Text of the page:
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form_change
07-22-2011, 03:33 AM
One capability that I have not got but would like to have in my workshop is something that would enable me to do some precision grinding. The only reasonable space that I have left for this sort of equipment is a space 600x600mm on top of one of my trolleys so I can't accommodate anything too big. Every so often it would be useful to be able to grind a small surface or shaft (or sharpen cutting tools in a controlled manner, rather than offhand).
A number of T&C grinders have rudimentary surface and cylindrical capabilities so one of them might do the job. I have a set of Stent castings that I'm slowly doing something with but over the years I've noticed articles in magazines that make major changes in layout to make it more useful, but usually at the expense of other capabilities. From a design point of view I don't like the way some things have been done on it either. Whether it will meet my needs I'm not sure already I'm thinking of how to change things around and when I look at the bed I'm thinking that it might be smaller that ideal for the sorts of things that I might like to do. Is there a better option out there for a Universal grinder?

I'd be interested to have thoughts on what characteristics and features members regard as essential (as well as nice to have) on a small grinder, be it T&C or surface. (I'm defining small as having say around 8" of longitudinal travel and probably around 4" width - so be able to grind a 8x4" surface or a piece of shaft say 8 to 10" long and up to 2" in diameter (including cutters/ drills))

Michael

(Some questions to ponder -
what amount of vertical travel is most useful?
Is power feed necessary on a small machine?
Fixed bed and moving head vs. moving bed and fixed head?
Bridge or pillar construction?
On our imaginary ideal machine would being able to turn the wheel axis vertically (slash/ blanchard grinder style) be any use?)

brozier
07-22-2011, 04:08 AM
Hi Michael,

I have a small Union T&C Grinder and am just about to buy a small Surface grinder.

I'm always hitting up against the work envelope of such a small benchtop machine. I'd suggest you think about what size items you want to work on before designing.

As an example I wanted to grind all the MT2 drills I have - to achieve this I've had to produce a fixture which overhangs the bed by a considerable amount just to accomodate the length of the drill.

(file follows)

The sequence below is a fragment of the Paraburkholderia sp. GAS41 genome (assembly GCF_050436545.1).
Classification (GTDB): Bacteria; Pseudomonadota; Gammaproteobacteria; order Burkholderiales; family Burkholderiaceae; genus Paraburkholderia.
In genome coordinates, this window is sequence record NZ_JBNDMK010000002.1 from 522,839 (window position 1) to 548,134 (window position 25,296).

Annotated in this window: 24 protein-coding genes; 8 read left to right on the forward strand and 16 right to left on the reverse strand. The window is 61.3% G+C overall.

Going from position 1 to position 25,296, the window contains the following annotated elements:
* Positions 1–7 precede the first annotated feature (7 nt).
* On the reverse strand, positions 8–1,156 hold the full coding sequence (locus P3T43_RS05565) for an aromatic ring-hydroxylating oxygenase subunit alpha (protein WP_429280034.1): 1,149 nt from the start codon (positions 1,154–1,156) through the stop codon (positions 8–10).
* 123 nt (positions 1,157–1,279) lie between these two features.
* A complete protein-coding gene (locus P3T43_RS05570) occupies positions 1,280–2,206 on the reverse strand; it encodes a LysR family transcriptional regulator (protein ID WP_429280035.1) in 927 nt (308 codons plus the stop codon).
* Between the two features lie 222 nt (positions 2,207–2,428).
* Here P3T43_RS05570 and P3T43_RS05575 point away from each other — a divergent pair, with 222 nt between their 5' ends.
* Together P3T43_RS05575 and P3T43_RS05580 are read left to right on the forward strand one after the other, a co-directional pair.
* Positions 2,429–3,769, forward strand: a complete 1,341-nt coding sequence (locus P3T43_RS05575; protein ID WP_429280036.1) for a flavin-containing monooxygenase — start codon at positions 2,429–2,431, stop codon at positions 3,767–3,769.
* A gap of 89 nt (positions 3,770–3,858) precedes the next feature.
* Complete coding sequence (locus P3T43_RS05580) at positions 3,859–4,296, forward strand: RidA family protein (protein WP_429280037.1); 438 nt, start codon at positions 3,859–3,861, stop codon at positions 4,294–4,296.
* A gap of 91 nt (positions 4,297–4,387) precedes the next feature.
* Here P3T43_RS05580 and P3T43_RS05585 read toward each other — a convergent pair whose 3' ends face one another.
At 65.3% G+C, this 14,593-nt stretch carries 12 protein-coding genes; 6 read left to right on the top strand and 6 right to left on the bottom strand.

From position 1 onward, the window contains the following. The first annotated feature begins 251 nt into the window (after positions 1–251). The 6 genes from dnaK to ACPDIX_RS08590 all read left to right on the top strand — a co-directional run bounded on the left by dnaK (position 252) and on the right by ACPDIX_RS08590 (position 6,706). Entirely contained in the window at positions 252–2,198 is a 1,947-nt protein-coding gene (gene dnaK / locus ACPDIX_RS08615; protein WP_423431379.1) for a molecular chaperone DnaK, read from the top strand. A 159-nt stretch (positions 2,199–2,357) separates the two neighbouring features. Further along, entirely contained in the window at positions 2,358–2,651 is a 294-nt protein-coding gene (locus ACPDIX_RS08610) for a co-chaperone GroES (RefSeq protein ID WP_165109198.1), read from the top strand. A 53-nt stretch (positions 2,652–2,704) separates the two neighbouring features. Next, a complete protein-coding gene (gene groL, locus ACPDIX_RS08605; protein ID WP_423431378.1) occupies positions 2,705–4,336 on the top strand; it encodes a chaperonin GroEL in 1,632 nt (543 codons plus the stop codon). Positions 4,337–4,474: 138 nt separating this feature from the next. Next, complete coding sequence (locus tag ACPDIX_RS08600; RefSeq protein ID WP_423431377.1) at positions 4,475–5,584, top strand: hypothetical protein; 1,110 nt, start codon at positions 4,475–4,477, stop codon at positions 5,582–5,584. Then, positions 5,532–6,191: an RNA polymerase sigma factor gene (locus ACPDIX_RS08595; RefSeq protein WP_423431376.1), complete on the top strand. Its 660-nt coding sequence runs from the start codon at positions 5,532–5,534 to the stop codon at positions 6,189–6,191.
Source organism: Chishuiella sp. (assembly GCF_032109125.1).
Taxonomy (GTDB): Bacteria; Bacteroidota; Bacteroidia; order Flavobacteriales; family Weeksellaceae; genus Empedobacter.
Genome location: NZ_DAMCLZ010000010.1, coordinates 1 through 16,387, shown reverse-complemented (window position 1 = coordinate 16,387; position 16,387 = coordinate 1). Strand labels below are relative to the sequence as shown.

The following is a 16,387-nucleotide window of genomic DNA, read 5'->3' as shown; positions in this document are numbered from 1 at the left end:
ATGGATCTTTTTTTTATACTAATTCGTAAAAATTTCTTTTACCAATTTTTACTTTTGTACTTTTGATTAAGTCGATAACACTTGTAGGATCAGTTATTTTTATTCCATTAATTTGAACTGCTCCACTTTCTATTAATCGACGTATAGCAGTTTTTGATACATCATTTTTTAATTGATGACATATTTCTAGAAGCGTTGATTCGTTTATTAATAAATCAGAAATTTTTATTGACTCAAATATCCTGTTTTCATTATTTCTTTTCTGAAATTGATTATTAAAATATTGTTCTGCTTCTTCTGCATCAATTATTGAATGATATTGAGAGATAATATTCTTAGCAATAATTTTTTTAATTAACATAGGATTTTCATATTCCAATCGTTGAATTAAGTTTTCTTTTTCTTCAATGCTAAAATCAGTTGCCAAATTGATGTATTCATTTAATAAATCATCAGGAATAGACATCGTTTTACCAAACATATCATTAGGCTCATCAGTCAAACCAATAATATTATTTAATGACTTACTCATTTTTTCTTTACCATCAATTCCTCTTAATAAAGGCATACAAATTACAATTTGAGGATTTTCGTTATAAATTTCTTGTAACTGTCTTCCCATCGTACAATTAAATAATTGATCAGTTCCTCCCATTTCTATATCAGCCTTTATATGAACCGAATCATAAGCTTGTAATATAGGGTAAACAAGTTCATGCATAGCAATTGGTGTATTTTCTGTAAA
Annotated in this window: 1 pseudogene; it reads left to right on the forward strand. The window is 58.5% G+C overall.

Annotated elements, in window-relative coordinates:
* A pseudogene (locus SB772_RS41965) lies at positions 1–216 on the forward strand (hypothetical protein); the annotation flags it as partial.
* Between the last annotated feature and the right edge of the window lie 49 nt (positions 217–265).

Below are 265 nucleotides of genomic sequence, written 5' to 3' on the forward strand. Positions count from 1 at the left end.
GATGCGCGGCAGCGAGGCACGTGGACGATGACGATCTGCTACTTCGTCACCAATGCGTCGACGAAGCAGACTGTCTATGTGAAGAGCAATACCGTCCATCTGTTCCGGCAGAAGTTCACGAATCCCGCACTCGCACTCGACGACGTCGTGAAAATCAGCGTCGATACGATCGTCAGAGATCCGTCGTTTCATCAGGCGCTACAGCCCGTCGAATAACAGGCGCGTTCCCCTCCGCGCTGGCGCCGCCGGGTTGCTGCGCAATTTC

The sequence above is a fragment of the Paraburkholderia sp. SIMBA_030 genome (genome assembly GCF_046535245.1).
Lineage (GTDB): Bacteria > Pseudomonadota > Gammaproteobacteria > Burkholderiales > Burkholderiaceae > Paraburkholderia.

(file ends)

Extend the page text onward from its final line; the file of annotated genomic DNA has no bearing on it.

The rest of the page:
I would say having a rack and pinion type fast feed on one axis would be as good as having power feed.

I would think moving bed is the way to go.

Rather than turning the wheel head being able to change the position of the wheel head in relation to the bed would give the most flexibility.

Best regards
Bryan

Ian B
07-22-2011, 04:40 AM
Brian,

I too have a Union T&C grinder. Nice compact piece of kit, with which I can *just* grind 10" long planer blades. I find the infeed counterintuitive - they should have put a left hand thread on it, but ok.

The biggest snag with using it as a surface grinder is the lack of a fine downfeed - the coarse thread and bevel gears really aren't designed for taking off another couple of tenths. No doubt something could be made, but as it comes from the factory,it's not much of a surface grinder.

Ian

form_change
07-22-2011, 05:52 AM
Interesting points - I hadn't thought about the down feed needing to be finer on a surface grinder than on a T&C grinder, but it stands to reason that it would need to be.

We had a Kent surface grinder at one place I worked and it had the rack and pinion feed which was fine but for other types of grinding would it need to be slower and/ or more controlled?

Probably the best example of something that would have been handy for something like this is a hardened collet that I have. I need to take around 0.25mm from the diameter as well as trim a little from the end (I found an incomplete tool holder set and am adapting a 3/4" collet from another application). I have a planer with 12" blades so fitting them on would be nice, but not a 'must have' because the grinding envelope for everything else is way smaller. Mounting extended jigging is not an issue (for say a long drill bit) but I haven't got the space for a permanent 'large' grinder like RC's Macson.

Michael

Dunc
07-22-2011, 07:53 AM
"The Home Machinist's Surface Grinder" was an article by Robert Byler in HSM May-June 2006 to Sep-Oct 2006 inclusive.